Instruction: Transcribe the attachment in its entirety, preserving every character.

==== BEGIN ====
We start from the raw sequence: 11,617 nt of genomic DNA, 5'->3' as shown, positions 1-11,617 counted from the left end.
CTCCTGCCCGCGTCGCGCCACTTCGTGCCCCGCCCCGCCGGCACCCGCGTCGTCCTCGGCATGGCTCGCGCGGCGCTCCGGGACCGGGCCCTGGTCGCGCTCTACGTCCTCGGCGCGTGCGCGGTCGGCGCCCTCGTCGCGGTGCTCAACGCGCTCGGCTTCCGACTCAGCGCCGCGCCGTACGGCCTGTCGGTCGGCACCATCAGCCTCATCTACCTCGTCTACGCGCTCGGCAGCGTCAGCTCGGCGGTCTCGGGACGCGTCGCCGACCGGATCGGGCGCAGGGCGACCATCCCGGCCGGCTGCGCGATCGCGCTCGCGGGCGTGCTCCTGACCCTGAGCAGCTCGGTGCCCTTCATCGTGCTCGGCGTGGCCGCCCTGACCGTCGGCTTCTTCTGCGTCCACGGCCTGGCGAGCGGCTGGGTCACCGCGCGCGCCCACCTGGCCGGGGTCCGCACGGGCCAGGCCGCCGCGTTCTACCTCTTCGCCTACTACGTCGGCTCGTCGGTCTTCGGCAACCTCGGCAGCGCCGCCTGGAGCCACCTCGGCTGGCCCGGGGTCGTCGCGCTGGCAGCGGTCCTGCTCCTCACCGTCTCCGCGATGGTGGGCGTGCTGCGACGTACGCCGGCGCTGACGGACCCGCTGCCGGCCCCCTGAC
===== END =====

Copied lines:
We start from the raw sequence: 11,617 nt of genomic DNA, 5'->3' as shown, positions 1-11,617 counted from the left end.
CTCCTGCCCGCGTCGCGCCACTTCGTGCCCCGCCCCGCCGGCACCCGCGTCGTCCTCGGCATGGCTCGCGCGGCGCTCCGGGACCGGGCCCTGGTCGCGCTCTACGTCCTCGGCGCGTGCGCGGTCGGCGCCCTCGTCGCGGTGCTCAACGCGCTCGGCTTCCGACTCAGCGCCGCGCCGTACGGCCTGTCGGTCGGCACCATCAGCCTCATCTACCTCGTCTACGCGCTCGGCAGCGTCAGCTCGGCGGTCTCGGGACGCGTCGCCGACCGGATCGGGCGCAGGGCGACCATCCCGGCCGGCTGCGCGATCGCGCTCGCGGGCGTGCTCCTGACCCTGAGCAGCTCGGTGCCCTTCATCGTGCTCGGCGTGGCCGCCCTGACCGTCGGCTTCTTCTGCGTCCACGGCCTGGCGAGCGGCTGGGTCACCGCGCGCGCCCACCTGGCCGGGGTCCGCACGGGCCAGGCCGCCGCGTTCTACCTCTTCGCCTACTACGTCGGCTCGTCGGTCTTCGGCAACCTCGGCAGCGCCGCCTGGAGCCACCTCGGCTGGCCCGGGGTCGTCGCGCTGGCAGCGGTCCTGCTCCTCACCGTCTCCGCGATGGTGGGCGTGCTGCGACGTACGCCGGCGCTGACGGACCCGCTGCCGGCCCCCTGAC